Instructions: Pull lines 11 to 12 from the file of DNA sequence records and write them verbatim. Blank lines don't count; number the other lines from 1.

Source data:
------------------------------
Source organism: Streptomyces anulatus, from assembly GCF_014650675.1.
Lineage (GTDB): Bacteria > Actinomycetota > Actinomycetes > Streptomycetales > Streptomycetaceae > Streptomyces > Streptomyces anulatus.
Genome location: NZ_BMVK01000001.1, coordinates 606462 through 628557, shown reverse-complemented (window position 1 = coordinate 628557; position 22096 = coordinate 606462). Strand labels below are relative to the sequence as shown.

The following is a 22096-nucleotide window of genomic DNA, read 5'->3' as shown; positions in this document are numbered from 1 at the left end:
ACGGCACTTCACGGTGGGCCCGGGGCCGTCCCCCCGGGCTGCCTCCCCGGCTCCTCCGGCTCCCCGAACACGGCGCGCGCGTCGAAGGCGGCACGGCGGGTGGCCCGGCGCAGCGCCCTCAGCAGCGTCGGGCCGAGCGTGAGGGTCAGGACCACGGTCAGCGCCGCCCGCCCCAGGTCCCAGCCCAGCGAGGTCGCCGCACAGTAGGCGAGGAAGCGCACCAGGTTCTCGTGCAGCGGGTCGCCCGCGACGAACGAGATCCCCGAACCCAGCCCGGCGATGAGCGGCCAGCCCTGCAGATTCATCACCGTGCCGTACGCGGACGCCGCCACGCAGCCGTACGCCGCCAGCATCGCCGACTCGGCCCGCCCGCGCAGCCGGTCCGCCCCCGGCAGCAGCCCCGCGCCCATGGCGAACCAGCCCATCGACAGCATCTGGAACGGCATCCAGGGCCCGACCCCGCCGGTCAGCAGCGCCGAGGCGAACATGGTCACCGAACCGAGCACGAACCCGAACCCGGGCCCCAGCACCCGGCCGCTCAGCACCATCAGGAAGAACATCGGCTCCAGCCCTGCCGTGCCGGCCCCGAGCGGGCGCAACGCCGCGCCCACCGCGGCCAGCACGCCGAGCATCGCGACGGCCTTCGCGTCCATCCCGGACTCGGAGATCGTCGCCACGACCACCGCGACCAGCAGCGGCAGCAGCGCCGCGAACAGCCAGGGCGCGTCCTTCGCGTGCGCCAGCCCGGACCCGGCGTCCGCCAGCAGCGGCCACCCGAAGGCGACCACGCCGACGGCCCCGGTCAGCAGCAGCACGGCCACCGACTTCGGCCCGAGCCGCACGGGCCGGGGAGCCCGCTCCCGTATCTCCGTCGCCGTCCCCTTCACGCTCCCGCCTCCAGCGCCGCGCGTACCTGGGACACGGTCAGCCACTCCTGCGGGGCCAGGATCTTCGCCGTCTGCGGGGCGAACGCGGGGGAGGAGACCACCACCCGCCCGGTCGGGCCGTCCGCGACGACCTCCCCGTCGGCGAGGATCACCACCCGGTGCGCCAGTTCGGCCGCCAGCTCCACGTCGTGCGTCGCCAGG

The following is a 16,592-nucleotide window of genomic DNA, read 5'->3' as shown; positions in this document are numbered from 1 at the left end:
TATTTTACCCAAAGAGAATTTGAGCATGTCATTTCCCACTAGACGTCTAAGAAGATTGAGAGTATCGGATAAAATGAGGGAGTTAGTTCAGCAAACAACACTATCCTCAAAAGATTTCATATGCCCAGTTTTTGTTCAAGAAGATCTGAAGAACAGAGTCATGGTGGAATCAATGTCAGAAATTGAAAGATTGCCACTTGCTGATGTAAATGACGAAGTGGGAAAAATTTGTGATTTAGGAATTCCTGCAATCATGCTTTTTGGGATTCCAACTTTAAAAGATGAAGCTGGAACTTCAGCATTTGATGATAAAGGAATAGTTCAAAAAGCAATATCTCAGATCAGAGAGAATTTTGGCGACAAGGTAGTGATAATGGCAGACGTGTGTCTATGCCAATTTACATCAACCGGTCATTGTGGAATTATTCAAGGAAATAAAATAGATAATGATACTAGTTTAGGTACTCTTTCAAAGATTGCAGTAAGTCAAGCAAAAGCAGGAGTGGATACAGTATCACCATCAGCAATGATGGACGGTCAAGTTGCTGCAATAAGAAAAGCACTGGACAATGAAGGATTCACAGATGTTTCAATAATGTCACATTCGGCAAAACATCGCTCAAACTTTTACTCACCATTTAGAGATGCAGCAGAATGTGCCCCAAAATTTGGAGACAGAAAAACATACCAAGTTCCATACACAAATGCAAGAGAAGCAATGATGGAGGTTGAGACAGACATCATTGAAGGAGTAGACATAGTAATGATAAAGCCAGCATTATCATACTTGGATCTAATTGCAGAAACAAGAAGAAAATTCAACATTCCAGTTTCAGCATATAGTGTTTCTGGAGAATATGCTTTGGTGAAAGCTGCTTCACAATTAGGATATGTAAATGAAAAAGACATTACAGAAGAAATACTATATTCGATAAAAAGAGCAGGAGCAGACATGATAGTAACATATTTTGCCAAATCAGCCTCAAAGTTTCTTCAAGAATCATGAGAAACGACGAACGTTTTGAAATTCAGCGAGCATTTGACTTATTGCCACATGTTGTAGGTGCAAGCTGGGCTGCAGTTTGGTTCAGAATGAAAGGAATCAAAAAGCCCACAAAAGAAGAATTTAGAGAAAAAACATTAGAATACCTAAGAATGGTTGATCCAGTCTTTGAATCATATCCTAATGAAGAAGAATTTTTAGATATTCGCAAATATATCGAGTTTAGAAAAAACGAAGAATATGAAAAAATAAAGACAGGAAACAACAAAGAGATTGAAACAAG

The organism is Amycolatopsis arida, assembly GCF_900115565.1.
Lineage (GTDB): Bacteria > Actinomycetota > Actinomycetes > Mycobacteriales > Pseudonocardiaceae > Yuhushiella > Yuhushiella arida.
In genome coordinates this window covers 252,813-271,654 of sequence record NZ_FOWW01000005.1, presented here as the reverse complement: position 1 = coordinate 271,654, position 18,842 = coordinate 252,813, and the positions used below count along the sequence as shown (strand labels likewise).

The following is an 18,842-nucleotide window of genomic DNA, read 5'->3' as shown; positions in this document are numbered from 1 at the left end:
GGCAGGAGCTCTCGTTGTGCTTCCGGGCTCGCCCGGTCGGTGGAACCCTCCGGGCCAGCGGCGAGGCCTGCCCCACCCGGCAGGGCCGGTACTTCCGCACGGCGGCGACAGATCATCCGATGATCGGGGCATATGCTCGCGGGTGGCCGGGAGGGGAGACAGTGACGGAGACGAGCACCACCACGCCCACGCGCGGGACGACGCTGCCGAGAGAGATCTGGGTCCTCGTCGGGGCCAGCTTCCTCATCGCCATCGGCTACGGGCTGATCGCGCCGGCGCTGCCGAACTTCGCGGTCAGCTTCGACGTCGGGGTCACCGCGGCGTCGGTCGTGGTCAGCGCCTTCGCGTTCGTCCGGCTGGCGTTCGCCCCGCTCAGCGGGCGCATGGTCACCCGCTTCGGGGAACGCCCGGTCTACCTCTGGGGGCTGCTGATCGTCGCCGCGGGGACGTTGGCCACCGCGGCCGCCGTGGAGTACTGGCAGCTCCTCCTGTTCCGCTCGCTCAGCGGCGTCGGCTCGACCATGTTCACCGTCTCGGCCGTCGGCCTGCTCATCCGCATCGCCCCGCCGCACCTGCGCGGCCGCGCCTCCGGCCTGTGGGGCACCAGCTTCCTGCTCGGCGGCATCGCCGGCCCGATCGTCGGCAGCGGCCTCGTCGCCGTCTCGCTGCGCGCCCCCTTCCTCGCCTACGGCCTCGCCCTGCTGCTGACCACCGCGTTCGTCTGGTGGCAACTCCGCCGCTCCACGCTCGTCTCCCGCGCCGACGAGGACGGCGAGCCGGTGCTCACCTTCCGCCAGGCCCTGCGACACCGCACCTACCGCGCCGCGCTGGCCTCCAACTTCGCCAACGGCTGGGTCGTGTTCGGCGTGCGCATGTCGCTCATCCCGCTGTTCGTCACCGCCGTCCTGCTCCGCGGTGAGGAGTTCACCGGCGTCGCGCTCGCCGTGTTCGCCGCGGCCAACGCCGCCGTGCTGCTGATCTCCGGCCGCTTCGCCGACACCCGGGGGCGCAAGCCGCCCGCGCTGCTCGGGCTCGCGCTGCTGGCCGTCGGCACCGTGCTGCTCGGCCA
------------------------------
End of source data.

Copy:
The following is an 18,842-nucleotide window of genomic DNA, read 5'->3' as shown; positions in this document are numbered from 1 at the left end:
GGCAGGAGCTCTCGTTGTGCTTCCGGGCTCGCCCGGTCGGTGGAACCCTCCGGGCCAGCGGCGAGGCCTGCCCCACCCGGCAGGGCCGGTACTTCCGCACGGCGGCGACAGATCATCCGATGATCGGGGCATATGCTCGCGGGTGGCCGGGAGGGGAGACAGTGACGGAGACGAGCACCACCACGCCCACGCGCGGGACGACGCTGCCGAGAGAGATCTGGGTCCTCGTCGGGGCCAGCTTCCTCATCGCCATCGGCTACGGGCTGATCGCGCCGGCGCTGCCGAACTTCGCGGTCAGCTTCGACGTCGGGGTCACCGCGGCGTCGGTCGTGGTCAGCGCCTTCGCGTTCGTCCGGCTGGCGTTCGCCCCGCTCAGCGGGCGCATGGTCACCCGCTTCGGGGAACGCCCGGTCTACCTCTGGGGGCTGCTGATCGTCGCCGCGGGGACGTTGGCCACCGCGGCCGCCGTGGAGTACTGGCAGCTCCTCCTGTTCCGCTCGCTCAGCGGCGTCGGCTCGACCATGTTCACCGTCTCGGCCGTCGGCCTGCTCATCCGCATCGCCCCGCCGCACCTGCGCGGCCGCGCCTCCGGCCTGTGGGGCACCAGCTTCCTGCTCGGCGGCATCGCCGGCCCGATCGTCGGCAGCGGCCTCGTCGCCGTCTCGCTGCGCGCCCCCTTCCTCGCCTACGGCCTCGCCCTGCTGCTGACCACCGCGTTCGTCTGGTGGCAACTCCGCCGCTCCACGCTCGTCTCCCGCGCCGACGAGGACGGCGAGCCGGTGCTCACCTTCCGCCAGGCCCTGCGACACCGCACCTACCGCGCCGCGCTGGCCTCCAACTTCGCCAACGGCTGGGTCGTGTTCGGCGTGCGCATGTCGCTCATCCCGCTGTTCGTCACCGCCGTCCTGCTCCGCGGTGAGGAGTTCACCGGCGTCGCGCTCGCCGTGTTCGCCGCGGCCAACGCCGCCGTGCTGCTGATCTCCGGCCGCTTCGCCGACACCCGGGGGCGCAAGCCGCCCGCGCTGCTCGGGCTCGCGCTGCTGGCCGTCGGCACCGTGCTGCTCGGCCA